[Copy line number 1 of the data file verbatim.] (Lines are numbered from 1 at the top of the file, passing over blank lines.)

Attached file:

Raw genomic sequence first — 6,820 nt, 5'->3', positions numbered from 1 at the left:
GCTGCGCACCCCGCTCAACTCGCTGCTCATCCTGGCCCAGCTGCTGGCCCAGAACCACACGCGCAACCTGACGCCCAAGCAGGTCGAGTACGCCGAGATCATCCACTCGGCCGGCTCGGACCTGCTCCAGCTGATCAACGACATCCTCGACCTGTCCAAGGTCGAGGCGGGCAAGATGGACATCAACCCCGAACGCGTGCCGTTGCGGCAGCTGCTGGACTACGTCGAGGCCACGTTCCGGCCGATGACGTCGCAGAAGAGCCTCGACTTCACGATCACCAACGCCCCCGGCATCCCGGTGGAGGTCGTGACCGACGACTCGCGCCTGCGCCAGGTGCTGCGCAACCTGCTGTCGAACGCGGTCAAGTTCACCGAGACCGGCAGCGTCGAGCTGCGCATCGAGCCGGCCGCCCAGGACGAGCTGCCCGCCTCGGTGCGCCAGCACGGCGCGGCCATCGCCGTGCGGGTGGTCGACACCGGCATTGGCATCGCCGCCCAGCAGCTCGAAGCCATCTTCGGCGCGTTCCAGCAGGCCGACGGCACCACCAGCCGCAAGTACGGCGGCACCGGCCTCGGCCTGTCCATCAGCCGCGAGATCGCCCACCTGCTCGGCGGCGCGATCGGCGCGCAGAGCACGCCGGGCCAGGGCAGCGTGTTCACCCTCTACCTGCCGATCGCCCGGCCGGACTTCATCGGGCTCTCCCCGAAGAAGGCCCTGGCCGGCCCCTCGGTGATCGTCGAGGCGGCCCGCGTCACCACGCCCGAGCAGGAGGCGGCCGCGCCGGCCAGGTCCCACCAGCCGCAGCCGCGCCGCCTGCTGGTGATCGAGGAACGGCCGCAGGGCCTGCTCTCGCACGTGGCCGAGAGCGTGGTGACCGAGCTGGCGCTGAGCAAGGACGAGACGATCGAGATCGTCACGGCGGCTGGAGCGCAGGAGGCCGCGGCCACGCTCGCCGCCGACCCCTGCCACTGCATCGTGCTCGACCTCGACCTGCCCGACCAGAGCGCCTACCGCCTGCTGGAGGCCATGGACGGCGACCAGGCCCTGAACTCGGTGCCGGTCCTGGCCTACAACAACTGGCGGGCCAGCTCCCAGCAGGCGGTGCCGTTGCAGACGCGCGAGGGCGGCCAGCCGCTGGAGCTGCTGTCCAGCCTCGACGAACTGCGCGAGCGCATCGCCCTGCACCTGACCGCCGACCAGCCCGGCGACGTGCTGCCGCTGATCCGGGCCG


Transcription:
Raw genomic sequence first — 6,820 nt, 5'->3', positions numbered from 1 at the left: